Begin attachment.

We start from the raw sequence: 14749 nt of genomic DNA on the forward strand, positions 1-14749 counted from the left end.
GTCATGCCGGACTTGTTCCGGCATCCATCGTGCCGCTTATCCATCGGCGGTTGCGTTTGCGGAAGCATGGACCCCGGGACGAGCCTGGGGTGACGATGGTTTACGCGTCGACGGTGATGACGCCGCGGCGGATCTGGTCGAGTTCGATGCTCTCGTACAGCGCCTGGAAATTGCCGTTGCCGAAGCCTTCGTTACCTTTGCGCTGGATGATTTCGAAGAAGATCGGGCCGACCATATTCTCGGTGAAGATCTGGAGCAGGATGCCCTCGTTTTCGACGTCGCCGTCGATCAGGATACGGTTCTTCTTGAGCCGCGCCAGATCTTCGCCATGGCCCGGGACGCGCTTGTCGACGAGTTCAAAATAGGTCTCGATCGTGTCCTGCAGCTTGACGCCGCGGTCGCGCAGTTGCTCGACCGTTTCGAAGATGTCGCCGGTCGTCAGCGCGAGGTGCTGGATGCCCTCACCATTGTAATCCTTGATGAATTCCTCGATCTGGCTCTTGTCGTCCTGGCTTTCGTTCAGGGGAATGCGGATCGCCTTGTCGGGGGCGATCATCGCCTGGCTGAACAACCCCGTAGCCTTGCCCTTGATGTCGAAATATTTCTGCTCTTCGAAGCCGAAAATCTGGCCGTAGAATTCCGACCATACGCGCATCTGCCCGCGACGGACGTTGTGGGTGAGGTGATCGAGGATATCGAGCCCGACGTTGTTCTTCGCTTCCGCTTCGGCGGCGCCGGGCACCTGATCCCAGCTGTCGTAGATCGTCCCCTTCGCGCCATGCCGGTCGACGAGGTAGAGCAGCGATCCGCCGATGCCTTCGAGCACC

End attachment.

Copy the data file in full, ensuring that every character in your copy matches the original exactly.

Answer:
We start from the raw sequence: 14749 nt of genomic DNA on the forward strand, positions 1-14749 counted from the left end.
GTCATGCCGGACTTGTTCCGGCATCCATCGTGCCGCTTATCCATCGGCGGTTGCGTTTGCGGAAGCATGGACCCCGGGACGAGCCTGGGGTGACGATGGTTTACGCGTCGACGGTGATGACGCCGCGGCGGATCTGGTCGAGTTCGATGCTCTCGTACAGCGCCTGGAAATTGCCGTTGCCGAAGCCTTCGTTACCTTTGCGCTGGATGATTTCGAAGAAGATCGGGCCGACCATATTCTCGGTGAAGATCTGGAGCAGGATGCCCTCGTTTTCGACGTCGCCGTCGATCAGGATACGGTTCTTCTTGAGCCGCGCCAGATCTTCGCCATGGCCCGGGACGCGCTTGTCGACGAGTTCAAAATAGGTCTCGATCGTGTCCTGCAGCTTGACGCCGCGGTCGCGCAGTTGCTCGACCGTTTCGAAGATGTCGCCGGTCGTCAGCGCGAGGTGCTGGATGCCCTCACCATTGTAATCCTTGATGAATTCCTCGATCTGGCTCTTGTCGTCCTGGCTTTCGTTCAGGGGAATGCGGATCGCCTTGTCGGGGGCGATCATCGCCTGGCTGAACAACCCCGTAGCCTTGCCCTTGATGTCGAAATATTTCTGCTCTTCGAAGCCGAAAATCTGGCCGTAGAATTCCGACCATACGCGCATCTGCCCGCGACGGACGTTGTGGGTGAGGTGATCGAGGATATCGAGCCCGACGTTGTTCTTCGCTTCCGCTTCGGCGGCGCCGGGCACCTGATCCCAGCTGTCGTAGATCGTCCCCTTCGCGCCATGCCGGTCGACGAGGTAGAGCAGCGATCCGCCGATGCCTTCGAGCACC